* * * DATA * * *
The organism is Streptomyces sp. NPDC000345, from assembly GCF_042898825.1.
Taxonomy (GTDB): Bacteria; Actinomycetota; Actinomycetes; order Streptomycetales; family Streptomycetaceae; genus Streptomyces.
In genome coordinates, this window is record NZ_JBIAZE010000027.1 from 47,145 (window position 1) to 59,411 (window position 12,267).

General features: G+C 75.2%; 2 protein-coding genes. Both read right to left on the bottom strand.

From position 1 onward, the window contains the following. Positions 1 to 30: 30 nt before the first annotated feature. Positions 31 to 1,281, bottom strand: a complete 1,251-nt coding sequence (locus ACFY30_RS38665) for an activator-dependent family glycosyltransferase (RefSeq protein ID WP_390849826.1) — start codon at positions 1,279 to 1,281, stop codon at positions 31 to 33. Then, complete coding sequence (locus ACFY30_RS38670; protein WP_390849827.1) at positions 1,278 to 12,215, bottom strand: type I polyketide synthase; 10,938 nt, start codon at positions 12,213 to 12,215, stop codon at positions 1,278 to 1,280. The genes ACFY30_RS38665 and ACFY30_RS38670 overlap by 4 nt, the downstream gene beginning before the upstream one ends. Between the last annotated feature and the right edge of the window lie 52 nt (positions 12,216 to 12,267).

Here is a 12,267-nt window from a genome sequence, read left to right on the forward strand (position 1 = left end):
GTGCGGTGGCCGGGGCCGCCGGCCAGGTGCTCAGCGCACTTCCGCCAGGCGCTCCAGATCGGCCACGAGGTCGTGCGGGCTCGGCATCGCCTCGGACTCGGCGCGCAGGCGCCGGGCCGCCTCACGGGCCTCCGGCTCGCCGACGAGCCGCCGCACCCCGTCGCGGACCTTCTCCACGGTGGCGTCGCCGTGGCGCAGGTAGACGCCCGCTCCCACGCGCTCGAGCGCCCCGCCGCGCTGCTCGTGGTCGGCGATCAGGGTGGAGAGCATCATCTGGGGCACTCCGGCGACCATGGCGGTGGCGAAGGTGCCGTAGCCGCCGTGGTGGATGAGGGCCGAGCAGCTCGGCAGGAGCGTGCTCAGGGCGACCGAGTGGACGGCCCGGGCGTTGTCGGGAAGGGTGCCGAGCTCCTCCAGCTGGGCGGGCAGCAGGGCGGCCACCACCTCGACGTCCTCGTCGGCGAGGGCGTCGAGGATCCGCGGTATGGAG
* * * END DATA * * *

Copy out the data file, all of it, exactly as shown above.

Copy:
The organism is Streptomyces sp. NPDC000345, from assembly GCF_042898825.1.
Taxonomy (GTDB): Bacteria; Actinomycetota; Actinomycetes; order Streptomycetales; family Streptomycetaceae; genus Streptomyces.
In genome coordinates, this window is record NZ_JBIAZE010000027.1 from 47,145 (window position 1) to 59,411 (window position 12,267).

General features: G+C 75.2%; 2 protein-coding genes. Both read right to left on the bottom strand.

From position 1 onward, the window contains the following. Positions 1 to 30: 30 nt before the first annotated feature. Positions 31 to 1,281, bottom strand: a complete 1,251-nt coding sequence (locus ACFY30_RS38665) for an activator-dependent family glycosyltransferase (RefSeq protein ID WP_390849826.1) — start codon at positions 1,279 to 1,281, stop codon at positions 31 to 33. Then, complete coding sequence (locus ACFY30_RS38670; protein WP_390849827.1) at positions 1,278 to 12,215, bottom strand: type I polyketide synthase; 10,938 nt, start codon at positions 12,213 to 12,215, stop codon at positions 1,278 to 1,280. The genes ACFY30_RS38665 and ACFY30_RS38670 overlap by 4 nt, the downstream gene beginning before the upstream one ends. Between the last annotated feature and the right edge of the window lie 52 nt (positions 12,216 to 12,267).

Here is a 12,267-nt window from a genome sequence, read left to right on the forward strand (position 1 = left end):
GTGCGGTGGCCGGGGCCGCCGGCCAGGTGCTCAGCGCACTTCCGCCAGGCGCTCCAGATCGGCCACGAGGTCGTGCGGGCTCGGCATCGCCTCGGACTCGGCGCGCAGGCGCCGGGCCGCCTCACGGGCCTCCGGCTCGCCGACGAGCCGCCGCACCCCGTCGCGGACCTTCTCCACGGTGGCGTCGCCGTGGCGCAGGTAGACGCCCGCTCCCACGCGCTCGAGCGCCCCGCCGCGCTGCTCGTGGTCGGCGATCAGGGTGGAGAGCATCATCTGGGGCACTCCGGCGACCATGGCGGTGGCGAAGGTGCCGTAGCCGCCGTGGTGGATGAGGGCCGAGCAGCTCGGCAGGAGCGTGCTCAGGGCGACCGAGTGGACGGCCCGGGCGTTGTCGGGAAGGGTGCCGAGCTCCTCCAGCTGGGCGGGCAGCAGGGCGGCCACCACCTCGACGTCCTCGTCGGCGAGGGCGTCGAGGATCCGCGGTATGGAG